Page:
A lot of times the last thing any of us wants to do is have a detailed discussion with the ex about a touchy financial issue. But, particularly where you have unexpected and large expenses, delaying the discussion will be at your own peril. If you discuss the expense with your ex as soon as you have all the facts, things will be much easier.
Don’t ignore the last part of that sentence. Before you message your ex, make sure you know all the details: who, what, where, when, why, and how. Make sure you understand why this expense wasn’t previously accounted for and have some responses prepared for potential pushback from your ex.
If you’re looking for a tool to help streamline this communication, the Onward App can organize all of your expenses in one place, validated by receipts, and streamline the review and approval of co-parenting expenses. Yes, this means no more spreadsheets or messy text message threads!
Some days, it seems difficult to clean the house or pull dinner together. In that context, the idea of keeping fastidious, accurate records of your kid’s expenses can be a daunting task. And that’s even before you try to get reimbursement from your ex.
Fortunately, there are some powerful tools that you can use to help you in your efforts. Onward allows you and your ex to track all your expenses for your children and avoid the back and forth about expenses that fall outside of child support. You can then export this data and use it for your own records — maybe even kept alongside receipts.
Key to this discussion, the app also allows you to communicate about expenses as soon as they come up. Once you have uploaded them into the app, you can propose fair splits for those expenses. If your ex agrees, they can follow what the app says, skipping the difficult conversation completely.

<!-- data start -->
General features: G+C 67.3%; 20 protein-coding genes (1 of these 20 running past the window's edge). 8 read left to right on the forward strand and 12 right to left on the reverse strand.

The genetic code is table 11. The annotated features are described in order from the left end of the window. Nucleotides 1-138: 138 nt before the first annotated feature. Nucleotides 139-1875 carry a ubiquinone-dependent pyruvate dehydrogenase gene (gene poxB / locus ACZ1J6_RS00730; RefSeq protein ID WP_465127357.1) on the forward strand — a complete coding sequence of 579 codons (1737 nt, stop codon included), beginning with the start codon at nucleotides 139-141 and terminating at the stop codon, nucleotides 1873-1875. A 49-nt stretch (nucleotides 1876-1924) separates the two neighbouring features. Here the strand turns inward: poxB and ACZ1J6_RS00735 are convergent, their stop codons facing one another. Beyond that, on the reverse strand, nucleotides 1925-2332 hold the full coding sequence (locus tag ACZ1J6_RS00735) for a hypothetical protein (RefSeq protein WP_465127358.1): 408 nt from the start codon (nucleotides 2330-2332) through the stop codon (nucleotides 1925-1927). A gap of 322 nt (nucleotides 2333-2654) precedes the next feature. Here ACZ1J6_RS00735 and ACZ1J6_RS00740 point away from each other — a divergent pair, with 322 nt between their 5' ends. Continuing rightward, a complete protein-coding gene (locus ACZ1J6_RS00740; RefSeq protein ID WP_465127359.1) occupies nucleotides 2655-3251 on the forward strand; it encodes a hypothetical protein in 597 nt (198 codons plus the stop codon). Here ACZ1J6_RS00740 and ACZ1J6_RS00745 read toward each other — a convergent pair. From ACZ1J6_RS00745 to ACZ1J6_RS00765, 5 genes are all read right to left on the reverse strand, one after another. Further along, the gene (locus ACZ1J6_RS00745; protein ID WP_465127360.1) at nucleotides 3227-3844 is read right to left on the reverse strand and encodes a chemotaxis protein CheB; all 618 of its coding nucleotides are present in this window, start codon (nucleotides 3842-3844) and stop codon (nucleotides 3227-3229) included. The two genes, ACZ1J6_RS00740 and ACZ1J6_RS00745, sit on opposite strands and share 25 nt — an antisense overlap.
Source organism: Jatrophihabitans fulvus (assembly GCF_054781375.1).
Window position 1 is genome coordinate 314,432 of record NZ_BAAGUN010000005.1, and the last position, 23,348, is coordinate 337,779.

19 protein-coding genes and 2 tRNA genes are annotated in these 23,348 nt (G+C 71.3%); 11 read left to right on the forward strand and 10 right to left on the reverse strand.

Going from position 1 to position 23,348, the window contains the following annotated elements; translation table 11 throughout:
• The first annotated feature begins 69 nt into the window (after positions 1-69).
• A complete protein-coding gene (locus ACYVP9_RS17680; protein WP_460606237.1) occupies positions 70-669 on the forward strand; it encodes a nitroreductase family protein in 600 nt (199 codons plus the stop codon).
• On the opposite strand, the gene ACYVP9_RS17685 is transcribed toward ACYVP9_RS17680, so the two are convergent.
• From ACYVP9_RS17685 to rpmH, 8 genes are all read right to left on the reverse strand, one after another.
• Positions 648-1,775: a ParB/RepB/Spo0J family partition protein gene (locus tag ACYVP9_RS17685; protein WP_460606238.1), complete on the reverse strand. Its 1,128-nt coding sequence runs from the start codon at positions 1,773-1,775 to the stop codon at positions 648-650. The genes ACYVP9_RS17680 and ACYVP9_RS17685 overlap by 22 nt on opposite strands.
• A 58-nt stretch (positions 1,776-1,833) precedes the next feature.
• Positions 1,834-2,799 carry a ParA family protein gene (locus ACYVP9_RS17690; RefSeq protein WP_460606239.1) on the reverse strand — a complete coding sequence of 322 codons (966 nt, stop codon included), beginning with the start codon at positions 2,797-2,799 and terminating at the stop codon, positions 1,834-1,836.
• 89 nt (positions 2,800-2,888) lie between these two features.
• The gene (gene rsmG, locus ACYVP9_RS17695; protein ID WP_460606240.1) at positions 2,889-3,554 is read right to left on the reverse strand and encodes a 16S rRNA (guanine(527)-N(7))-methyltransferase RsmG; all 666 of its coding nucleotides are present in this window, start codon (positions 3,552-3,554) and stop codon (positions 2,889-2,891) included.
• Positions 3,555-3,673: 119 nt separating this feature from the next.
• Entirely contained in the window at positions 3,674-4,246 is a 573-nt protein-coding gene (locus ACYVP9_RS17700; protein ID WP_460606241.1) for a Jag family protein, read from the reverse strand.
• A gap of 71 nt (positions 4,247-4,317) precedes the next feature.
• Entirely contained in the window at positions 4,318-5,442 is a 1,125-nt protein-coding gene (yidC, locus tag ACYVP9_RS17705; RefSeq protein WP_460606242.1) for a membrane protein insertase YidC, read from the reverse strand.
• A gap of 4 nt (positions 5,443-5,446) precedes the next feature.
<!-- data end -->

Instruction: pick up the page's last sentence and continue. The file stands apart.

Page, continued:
Money is never an easy issue. Talking about money and childcare expenses after a divorce can make this tough situation even tougher. Try to be patient and forgiving, not only with your ex and your kids, but with yourself. Nobody knows what to do all the time, and that’s okay. As long as you have your kid’s best interests at heart, you’ll be fine.
Just because you have the ability to hire a child support attorney and go to court doesn’t mean it’s the best way to handle these sensitive issues. Even if you have to do some negotiating with your ex, try to focus on being the best parent you can be for your children.
Matthew Carter has been a licensed attorney since 2004. He has successfully handled a variety of trials, appeals, and evidentiary hearings throughout state and federal courts. Matthew has done pro bono work in the Las Vegas community representing foster children and helping reunite families separated in the Las Vegas family court system.